Net effect schedule – what is it?

What is a net effect schedule?

Have you been asked to supply a net effect schedule to the court?

Are you wondering what a net effect schedule is and how you get one?

I’ve received a number of enquiries about net effect schedules recently. One of the divorce centres in particular is sending out a routine request for them. But no one seems to know what they are.

Financial remedy orders – by consent

When you apply for a financial remedy order, you might already agree on who should have what.

If you do, you will apply for an order “by consent”.

We usually just call these consent orders.

When you send your application for a consent order to the court, you need to fill in and send a separate form with it.

This form is called a D81 Statement of information for a consent order.

You fill in the D81 form with information that the judge needs to be able to check that your agreement is fair.

This is what a D81 summary of means looks like.

D81 summary of means
D81 summary of means

It’s on page 2 of the D81.

As you can see, this form asks for a summary of your property, capital, debts, pensions and income as they are now.

A net effect schedule shows who will have what in the future

The D81 only shows how much each spouse has now. But the District Judge also needs to see how the summary of means would look after the order has been carried out.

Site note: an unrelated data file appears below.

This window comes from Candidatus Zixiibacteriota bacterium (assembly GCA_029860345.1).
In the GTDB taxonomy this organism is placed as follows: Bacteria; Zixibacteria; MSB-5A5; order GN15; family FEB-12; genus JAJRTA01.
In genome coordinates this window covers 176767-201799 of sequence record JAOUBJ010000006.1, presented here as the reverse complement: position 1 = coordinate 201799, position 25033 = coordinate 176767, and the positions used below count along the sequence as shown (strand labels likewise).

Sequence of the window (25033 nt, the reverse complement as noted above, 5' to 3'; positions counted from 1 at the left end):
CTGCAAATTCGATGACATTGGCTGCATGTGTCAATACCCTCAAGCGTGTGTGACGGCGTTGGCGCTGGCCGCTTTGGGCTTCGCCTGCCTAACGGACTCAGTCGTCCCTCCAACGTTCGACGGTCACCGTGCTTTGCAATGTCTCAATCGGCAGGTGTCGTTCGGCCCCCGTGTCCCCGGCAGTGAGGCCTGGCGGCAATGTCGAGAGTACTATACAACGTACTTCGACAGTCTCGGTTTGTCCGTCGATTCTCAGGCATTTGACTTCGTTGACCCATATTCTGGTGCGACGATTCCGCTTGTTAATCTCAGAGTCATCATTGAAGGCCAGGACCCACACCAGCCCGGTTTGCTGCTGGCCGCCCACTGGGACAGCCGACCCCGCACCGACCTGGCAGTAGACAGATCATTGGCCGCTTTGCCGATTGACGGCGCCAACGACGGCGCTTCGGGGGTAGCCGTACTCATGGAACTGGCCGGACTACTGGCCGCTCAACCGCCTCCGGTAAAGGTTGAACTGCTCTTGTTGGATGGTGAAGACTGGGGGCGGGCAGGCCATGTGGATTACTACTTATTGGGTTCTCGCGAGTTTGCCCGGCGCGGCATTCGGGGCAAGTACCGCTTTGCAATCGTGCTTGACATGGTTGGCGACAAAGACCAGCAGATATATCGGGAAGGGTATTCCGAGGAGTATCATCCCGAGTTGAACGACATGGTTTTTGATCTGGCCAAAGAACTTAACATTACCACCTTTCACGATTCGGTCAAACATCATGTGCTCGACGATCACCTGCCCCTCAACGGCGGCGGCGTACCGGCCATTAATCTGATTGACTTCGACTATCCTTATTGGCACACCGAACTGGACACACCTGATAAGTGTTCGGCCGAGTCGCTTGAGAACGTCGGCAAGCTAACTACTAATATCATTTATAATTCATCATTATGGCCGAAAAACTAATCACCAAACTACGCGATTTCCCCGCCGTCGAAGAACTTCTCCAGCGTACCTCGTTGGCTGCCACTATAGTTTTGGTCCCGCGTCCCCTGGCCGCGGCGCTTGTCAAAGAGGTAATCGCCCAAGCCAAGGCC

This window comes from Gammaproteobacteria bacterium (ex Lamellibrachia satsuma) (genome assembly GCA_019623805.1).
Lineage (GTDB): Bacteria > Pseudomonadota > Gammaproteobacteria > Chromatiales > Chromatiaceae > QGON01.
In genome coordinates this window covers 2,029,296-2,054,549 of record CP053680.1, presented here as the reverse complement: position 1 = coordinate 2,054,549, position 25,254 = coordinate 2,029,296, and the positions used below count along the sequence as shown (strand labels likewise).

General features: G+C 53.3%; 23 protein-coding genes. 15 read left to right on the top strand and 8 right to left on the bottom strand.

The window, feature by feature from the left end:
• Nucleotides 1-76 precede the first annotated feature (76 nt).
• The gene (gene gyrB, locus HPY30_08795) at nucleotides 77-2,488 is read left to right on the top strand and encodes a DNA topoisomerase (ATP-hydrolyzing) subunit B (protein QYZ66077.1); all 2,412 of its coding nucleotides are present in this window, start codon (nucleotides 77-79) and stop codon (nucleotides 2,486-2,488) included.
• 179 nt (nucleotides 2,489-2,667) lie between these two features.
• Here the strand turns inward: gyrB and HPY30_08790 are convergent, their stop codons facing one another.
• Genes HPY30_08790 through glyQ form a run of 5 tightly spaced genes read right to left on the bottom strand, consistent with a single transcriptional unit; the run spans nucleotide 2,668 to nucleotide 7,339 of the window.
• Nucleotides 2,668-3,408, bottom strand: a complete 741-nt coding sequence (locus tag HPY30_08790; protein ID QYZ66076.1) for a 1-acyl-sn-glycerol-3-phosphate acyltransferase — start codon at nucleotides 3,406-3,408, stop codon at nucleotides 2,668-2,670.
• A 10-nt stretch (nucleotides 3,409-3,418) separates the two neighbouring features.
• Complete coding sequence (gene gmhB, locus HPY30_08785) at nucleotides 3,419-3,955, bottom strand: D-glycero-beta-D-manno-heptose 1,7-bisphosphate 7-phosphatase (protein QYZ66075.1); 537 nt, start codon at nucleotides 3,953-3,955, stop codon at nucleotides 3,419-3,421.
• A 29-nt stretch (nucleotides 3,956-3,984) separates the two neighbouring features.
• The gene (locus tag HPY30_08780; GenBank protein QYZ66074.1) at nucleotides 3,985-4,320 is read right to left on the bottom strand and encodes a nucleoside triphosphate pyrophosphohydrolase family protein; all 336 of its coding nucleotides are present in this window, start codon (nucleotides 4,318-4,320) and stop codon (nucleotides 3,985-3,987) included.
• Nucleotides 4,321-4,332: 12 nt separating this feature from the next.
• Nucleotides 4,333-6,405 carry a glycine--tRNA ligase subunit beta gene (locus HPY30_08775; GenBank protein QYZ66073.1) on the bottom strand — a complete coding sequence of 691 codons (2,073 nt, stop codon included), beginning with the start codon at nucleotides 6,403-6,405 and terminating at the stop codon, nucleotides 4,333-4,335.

If the judge doesn’t see this, they can’t say that it will be fair to make the order at all.

This re-worked summary of means takes into account the effect the order will have .

And that is now commonly referred to as the net effect schedule.

Why isn’t there room on the D81 for the net effect schedule?

Net effect schedule is not mentioned in the family procedure rules. It’s not mandatory to provide one in every case.

Are net effect schedules only used in complicated financial situations?

If you have a very straightforward agreement, for example you are selling your house and dividing the proceeds equally, there shouldn’t be any need to provide a net effect schedule.

As they aren’t mentioned in the rules or in the D81, most people representing themselves will only find out about them when the court asks for one.

Theoretically, this would only be necessary when the assets are detailed and it’s not easy to see from the D81 what impact the order is going to have.

Nevertheless, I have seen an increase in requests for someone to prepare a net effect schedule, even in straightforward cases.

This is very frustrating for some people, who might’ve waited up to 4 months to hear back from the court already.

How to prepare the net effect schedule

To prepare a really straightforward net effect schedule simply copy the summary of means format from the D81 onto a spreadsheet.